Summary: Yet to all who received him, to those who believed in his name, he gave the right to become children of God.
FOUR WORDS THAT COULD CHANGE YOUR CHRISTMAS: RECEIVE
So we come to the end of Advent. Our goal has been to encourage and empower us to have the Christmas we’ve always longed for. We are allowing God to infuse our Christmas with an authenticity – to make it possible for us to get to Christmas evening without a sigh of disappointment. I hope the pieces are coming together for you. We have chosen to look at four simple words that can change our Christmas. The first three words were: worship, rebel, and give. Together, these three offer a holy balance; principles that can actually make Christmas different. They make a 3 legged stool to support the weight that Christmas has accumulated.
Maybe with the fourth word we can move from an insulating, defensive posture to one of celebration and cheer.
And for that I turn to the story of the shepherds.
8And there were shepherds living out in the fields nearby, keeping watch over their flocks at night. 9An angel of the Lord appeared to them, and the glory of the Lord shone around them, and they were terrified.10But the angel said to them, “Do not be afraid. I bring you good news of great joy that will be for all the people. 11Today in the town of David a Savior has been born to you; he is Christ the Lord. 12This will be a sign to you: You will find a baby wrapped in cloths and lying in a manger.”
13Suddenly a great company of the heavenly host appeared with the angel, praising God and saying, 14“Glory to God in the highest, and on earth peace to men on whom his favor rests.”
15When the angels had left them and gone into heaven, the shepherds said to one another, “Let’s go to Bethlehem and see this thing that has happened, which the Lord has told us about.”
16So they hurried off and found Mary and Joseph, and the baby, who was lying in the manger. 17When they had seen him, they spread the word concerning what had been told them about this child, 18and all who heard it were amazed at what the shepherds said to them.
Let’s pause and pray.
The angels’ proclamation was an invitation. It was an invitation to the shepherds to allow the historical events happening in Bethlehem become part of their personal stories. It would have been easy for the activities in that stable to have moved on and the shepherds remain oblivious. The angels prevented that.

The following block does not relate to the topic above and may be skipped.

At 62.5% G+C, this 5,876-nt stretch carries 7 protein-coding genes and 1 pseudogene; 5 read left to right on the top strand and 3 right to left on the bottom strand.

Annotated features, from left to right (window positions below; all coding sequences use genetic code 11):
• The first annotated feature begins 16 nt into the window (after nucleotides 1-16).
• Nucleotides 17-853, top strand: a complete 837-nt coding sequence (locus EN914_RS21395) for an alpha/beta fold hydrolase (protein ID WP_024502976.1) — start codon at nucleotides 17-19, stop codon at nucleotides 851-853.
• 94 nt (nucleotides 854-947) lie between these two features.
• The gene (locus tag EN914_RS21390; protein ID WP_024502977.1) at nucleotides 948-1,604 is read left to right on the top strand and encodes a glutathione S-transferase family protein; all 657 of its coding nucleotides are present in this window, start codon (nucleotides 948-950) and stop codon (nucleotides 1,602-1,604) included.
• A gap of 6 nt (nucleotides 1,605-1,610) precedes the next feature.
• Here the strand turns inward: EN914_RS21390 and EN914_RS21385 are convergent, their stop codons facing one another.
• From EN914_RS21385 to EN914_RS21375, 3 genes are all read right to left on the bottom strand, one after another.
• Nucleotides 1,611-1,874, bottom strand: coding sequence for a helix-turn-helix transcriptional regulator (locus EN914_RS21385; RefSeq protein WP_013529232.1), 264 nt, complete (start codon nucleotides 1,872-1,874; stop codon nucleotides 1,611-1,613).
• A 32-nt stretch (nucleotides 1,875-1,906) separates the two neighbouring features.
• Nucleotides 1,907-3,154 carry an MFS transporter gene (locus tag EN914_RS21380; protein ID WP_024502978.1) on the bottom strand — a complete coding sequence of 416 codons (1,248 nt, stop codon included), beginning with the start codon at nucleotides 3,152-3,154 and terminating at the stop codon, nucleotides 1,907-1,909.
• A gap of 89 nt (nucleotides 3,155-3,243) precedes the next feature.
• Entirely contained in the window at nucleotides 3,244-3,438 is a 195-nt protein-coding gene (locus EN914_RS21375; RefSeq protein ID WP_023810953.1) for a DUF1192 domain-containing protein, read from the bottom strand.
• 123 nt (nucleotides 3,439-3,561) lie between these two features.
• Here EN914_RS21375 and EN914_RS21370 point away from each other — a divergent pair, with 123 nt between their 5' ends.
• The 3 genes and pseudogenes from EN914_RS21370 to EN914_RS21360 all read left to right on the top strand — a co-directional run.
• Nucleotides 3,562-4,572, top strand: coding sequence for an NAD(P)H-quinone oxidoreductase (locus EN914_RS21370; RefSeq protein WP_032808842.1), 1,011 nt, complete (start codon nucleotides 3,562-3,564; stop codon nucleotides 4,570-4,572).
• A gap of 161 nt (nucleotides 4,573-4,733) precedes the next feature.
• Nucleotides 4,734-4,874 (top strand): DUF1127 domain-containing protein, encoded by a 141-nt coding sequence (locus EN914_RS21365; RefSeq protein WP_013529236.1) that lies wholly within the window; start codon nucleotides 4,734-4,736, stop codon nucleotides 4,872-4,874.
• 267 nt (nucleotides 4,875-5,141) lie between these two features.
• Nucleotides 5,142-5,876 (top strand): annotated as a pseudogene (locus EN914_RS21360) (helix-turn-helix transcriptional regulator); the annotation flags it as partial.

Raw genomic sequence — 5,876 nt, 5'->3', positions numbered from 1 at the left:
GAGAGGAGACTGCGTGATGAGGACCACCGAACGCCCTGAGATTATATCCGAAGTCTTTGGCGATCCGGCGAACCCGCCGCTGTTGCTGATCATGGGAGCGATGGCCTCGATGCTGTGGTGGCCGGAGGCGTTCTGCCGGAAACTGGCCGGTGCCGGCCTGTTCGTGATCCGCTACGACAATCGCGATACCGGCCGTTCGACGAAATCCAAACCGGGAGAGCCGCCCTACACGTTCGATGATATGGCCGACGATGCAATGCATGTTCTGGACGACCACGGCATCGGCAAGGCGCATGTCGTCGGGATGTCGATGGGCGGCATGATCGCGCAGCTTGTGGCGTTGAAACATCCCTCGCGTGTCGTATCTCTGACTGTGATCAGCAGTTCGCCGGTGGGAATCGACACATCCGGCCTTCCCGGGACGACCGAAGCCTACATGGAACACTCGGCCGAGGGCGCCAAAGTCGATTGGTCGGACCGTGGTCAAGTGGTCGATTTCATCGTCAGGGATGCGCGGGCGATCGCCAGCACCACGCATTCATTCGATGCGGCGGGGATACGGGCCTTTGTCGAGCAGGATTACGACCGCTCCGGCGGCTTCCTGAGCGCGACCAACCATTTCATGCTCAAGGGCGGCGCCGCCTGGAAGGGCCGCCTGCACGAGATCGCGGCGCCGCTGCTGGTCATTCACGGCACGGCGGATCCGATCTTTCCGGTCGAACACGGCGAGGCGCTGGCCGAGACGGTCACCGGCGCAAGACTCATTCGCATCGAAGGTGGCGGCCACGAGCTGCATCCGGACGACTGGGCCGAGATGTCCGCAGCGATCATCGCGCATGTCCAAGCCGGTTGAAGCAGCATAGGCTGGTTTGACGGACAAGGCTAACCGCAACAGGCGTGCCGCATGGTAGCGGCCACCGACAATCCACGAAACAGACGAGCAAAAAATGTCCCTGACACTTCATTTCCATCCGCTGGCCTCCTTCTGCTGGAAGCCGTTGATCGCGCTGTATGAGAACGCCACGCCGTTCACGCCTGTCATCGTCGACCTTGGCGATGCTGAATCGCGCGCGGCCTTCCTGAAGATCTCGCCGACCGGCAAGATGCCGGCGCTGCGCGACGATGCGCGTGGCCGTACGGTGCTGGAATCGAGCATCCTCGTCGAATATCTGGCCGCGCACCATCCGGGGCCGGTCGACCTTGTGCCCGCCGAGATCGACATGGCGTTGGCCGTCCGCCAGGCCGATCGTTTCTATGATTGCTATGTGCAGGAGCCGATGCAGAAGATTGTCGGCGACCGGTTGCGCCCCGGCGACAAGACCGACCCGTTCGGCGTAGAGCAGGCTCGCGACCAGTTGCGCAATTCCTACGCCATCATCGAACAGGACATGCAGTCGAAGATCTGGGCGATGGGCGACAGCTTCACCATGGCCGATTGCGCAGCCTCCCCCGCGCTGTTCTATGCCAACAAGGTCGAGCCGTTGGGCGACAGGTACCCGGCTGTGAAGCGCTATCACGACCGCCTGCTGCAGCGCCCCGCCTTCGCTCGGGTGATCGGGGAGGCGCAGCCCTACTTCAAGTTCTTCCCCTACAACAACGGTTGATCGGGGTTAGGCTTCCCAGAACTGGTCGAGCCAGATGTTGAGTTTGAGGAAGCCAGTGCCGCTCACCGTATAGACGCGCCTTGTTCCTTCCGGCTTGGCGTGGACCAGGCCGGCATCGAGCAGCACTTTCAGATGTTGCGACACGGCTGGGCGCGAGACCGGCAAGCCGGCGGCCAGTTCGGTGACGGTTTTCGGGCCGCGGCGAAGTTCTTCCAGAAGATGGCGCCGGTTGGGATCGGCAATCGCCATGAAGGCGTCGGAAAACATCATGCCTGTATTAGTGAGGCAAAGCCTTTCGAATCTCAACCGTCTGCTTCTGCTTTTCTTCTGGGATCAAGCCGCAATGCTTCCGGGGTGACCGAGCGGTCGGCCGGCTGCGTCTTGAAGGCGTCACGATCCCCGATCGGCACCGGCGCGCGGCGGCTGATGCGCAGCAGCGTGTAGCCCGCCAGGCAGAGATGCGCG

Look at verses 10-12 a little closer.
But the angel said to them, “Do not be afraid. I bring YOU good news of great joy that will be for all the people. Today in the town of David a Savior has been born to YOU; he is Christ the Lord. This will be a sign to YOU: YOU will find a baby wrapped in cloths and lying in a manger.”
The angels made the story of the birth personal. They made it the shepherds’ story.
If we want to have the Christmas we’ve always longed for we will have to allow God to make this historical event our story too. We will have to have some “ownership” in it as well.
As I said, the objective of our final word is to move from a defensive posture akin to “let’s not get this wrong this year” to a positive posture of celebration and cheer. When the shepherd’s story becomes our story this can happen; 10But the angel said to them, “Do not be afraid. I bring you good news of great JOY. I contend that making their story your story will help us to also be “joyful” (v.10) and “amazed” (v. 18).
Let’s face it. One of our underlying objectives this year is to have authentic joy / authentic cheerfulness in the Christmas season. That is also one of God’s objectives. Joy is, you may recall from this past summer’s series, a tell-tale sign of one who is filled with God’s Spirit.
And the key to this joy – this cheer (same word in Greek) is found in our last word – RECEIVE.
Joy is an interesting word study. It has the same root as a few other words we talk about around here.
The word for joy or cheer is “chara” (joy) or “chairo” (joyful).
You might think that word sounds a bit familiar. It does. The root word is “charis” which is the word that is consistently (always) translated “grace” is the New Testament.
They are related to yet another word “charisma” which means “gift of God” or “spiritual gift.”